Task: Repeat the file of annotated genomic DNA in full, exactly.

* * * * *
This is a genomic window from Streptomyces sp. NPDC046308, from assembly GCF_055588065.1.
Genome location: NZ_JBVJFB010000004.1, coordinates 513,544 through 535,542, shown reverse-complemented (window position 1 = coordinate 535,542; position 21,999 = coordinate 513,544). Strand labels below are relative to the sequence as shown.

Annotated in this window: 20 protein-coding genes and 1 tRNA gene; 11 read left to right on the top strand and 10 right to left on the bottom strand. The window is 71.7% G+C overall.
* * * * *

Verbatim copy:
This is a genomic window from Streptomyces sp. NPDC046308, from assembly GCF_055588065.1.
Genome location: NZ_JBVJFB010000004.1, coordinates 513,544 through 535,542, shown reverse-complemented (window position 1 = coordinate 535,542; position 21,999 = coordinate 513,544). Strand labels below are relative to the sequence as shown.

Annotated in this window: 20 protein-coding genes and 1 tRNA gene; 11 read left to right on the top strand and 10 right to left on the bottom strand. The window is 71.7% G+C overall.